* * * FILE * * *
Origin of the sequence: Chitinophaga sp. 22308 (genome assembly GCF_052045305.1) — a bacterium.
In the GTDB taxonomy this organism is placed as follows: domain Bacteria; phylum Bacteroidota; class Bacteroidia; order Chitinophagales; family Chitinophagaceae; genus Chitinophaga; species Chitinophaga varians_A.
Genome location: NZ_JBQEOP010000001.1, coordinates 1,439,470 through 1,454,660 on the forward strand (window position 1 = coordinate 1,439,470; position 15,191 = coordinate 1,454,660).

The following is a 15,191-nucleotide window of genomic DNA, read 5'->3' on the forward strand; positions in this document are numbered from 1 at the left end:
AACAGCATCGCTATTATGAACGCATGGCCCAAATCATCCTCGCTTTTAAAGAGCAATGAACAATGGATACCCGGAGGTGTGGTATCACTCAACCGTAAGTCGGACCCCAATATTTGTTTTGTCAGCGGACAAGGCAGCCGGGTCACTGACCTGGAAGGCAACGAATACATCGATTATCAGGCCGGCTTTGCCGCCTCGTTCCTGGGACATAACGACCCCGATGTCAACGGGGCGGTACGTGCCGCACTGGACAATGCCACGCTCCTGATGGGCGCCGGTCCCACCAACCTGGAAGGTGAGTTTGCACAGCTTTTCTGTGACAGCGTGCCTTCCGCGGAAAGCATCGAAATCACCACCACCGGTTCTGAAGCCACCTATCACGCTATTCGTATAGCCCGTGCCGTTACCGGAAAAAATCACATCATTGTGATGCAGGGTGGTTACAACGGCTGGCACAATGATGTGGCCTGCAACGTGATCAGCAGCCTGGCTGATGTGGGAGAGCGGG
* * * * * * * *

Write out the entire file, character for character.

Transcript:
Origin of the sequence: Chitinophaga sp. 22308 (genome assembly GCF_052045305.1) — a bacterium.
In the GTDB taxonomy this organism is placed as follows: domain Bacteria; phylum Bacteroidota; class Bacteroidia; order Chitinophagales; family Chitinophagaceae; genus Chitinophaga; species Chitinophaga varians_A.
Genome location: NZ_JBQEOP010000001.1, coordinates 1,439,470 through 1,454,660 on the forward strand (window position 1 = coordinate 1,439,470; position 15,191 = coordinate 1,454,660).

The following is a 15,191-nucleotide window of genomic DNA, read 5'->3' on the forward strand; positions in this document are numbered from 1 at the left end:
AACAGCATCGCTATTATGAACGCATGGCCCAAATCATCCTCGCTTTTAAAGAGCAATGAACAATGGATACCCGGAGGTGTGGTATCACTCAACCGTAAGTCGGACCCCAATATTTGTTTTGTCAGCGGACAAGGCAGCCGGGTCACTGACCTGGAAGGCAACGAATACATCGATTATCAGGCCGGCTTTGCCGCCTCGTTCCTGGGACATAACGACCCCGATGTCAACGGGGCGGTACGTGCCGCACTGGACAATGCCACGCTCCTGATGGGCGCCGGTCCCACCAACCTGGAAGGTGAGTTTGCACAGCTTTTCTGTGACAGCGTGCCTTCCGCGGAAAGCATCGAAATCACCACCACCGGTTCTGAAGCCACCTATCACGCTATTCGTATAGCCCGTGCCGTTACCGGAAAAAATCACATCATTGTGATGCAGGGTGGTTACAACGGCTGGCACAATGATGTGGCCTGCAACGTGATCAGCAGCCTGGCTGATGTGGGAGAGCGGG